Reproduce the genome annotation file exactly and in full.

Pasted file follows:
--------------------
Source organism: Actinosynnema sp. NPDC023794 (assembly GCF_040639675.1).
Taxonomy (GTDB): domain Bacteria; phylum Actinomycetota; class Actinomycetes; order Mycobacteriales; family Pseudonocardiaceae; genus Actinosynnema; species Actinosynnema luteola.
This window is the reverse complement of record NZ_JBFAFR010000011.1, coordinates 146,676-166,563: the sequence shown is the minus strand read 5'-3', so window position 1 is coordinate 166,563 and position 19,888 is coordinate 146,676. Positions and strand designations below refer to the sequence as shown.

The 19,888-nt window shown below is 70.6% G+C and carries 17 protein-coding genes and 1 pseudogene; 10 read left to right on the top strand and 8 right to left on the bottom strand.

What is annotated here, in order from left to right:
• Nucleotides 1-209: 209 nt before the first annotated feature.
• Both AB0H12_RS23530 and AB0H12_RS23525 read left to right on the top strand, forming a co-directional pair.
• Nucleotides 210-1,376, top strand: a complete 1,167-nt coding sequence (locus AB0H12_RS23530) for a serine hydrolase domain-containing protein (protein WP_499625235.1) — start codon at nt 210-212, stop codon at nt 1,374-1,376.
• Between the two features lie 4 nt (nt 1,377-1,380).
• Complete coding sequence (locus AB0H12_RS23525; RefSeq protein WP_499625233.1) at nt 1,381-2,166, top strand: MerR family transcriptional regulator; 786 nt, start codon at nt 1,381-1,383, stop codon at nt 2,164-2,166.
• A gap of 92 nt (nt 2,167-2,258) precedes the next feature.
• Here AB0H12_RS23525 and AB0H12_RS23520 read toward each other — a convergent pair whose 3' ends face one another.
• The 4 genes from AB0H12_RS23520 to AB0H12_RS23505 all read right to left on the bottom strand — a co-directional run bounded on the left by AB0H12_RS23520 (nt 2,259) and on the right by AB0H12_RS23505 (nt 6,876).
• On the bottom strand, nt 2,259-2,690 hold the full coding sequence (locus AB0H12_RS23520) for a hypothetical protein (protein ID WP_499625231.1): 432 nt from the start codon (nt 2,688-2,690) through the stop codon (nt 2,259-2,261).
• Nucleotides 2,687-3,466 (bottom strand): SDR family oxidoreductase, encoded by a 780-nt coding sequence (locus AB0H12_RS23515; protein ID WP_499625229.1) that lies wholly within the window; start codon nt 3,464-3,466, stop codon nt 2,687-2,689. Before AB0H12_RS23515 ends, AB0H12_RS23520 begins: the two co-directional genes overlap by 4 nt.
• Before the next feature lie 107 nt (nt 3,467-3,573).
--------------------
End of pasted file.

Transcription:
Source organism: Actinosynnema sp. NPDC023794 (assembly GCF_040639675.1).
Taxonomy (GTDB): domain Bacteria; phylum Actinomycetota; class Actinomycetes; order Mycobacteriales; family Pseudonocardiaceae; genus Actinosynnema; species Actinosynnema luteola.
This window is the reverse complement of record NZ_JBFAFR010000011.1, coordinates 146,676-166,563: the sequence shown is the minus strand read 5'-3', so window position 1 is coordinate 166,563 and position 19,888 is coordinate 146,676. Positions and strand designations below refer to the sequence as shown.

The 19,888-nt window shown below is 70.6% G+C and carries 17 protein-coding genes and 1 pseudogene; 10 read left to right on the top strand and 8 right to left on the bottom strand.

What is annotated here, in order from left to right:
• Nucleotides 1-209: 209 nt before the first annotated feature.
• Both AB0H12_RS23530 and AB0H12_RS23525 read left to right on the top strand, forming a co-directional pair.
• Nucleotides 210-1,376, top strand: a complete 1,167-nt coding sequence (locus AB0H12_RS23530) for a serine hydrolase domain-containing protein (protein WP_499625235.1) — start codon at nt 210-212, stop codon at nt 1,374-1,376.
• Between the two features lie 4 nt (nt 1,377-1,380).
• Complete coding sequence (locus AB0H12_RS23525; RefSeq protein WP_499625233.1) at nt 1,381-2,166, top strand: MerR family transcriptional regulator; 786 nt, start codon at nt 1,381-1,383, stop codon at nt 2,164-2,166.
• A gap of 92 nt (nt 2,167-2,258) precedes the next feature.
• Here AB0H12_RS23525 and AB0H12_RS23520 read toward each other — a convergent pair whose 3' ends face one another.
• The 4 genes from AB0H12_RS23520 to AB0H12_RS23505 all read right to left on the bottom strand — a co-directional run bounded on the left by AB0H12_RS23520 (nt 2,259) and on the right by AB0H12_RS23505 (nt 6,876).
• On the bottom strand, nt 2,259-2,690 hold the full coding sequence (locus AB0H12_RS23520) for a hypothetical protein (protein ID WP_499625231.1): 432 nt from the start codon (nt 2,688-2,690) through the stop codon (nt 2,259-2,261).
• Nucleotides 2,687-3,466 (bottom strand): SDR family oxidoreductase, encoded by a 780-nt coding sequence (locus AB0H12_RS23515; protein ID WP_499625229.1) that lies wholly within the window; start codon nt 3,464-3,466, stop codon nt 2,687-2,689. Before AB0H12_RS23515 ends, AB0H12_RS23520 begins: the two co-directional genes overlap by 4 nt.
• Before the next feature lie 107 nt (nt 3,467-3,573).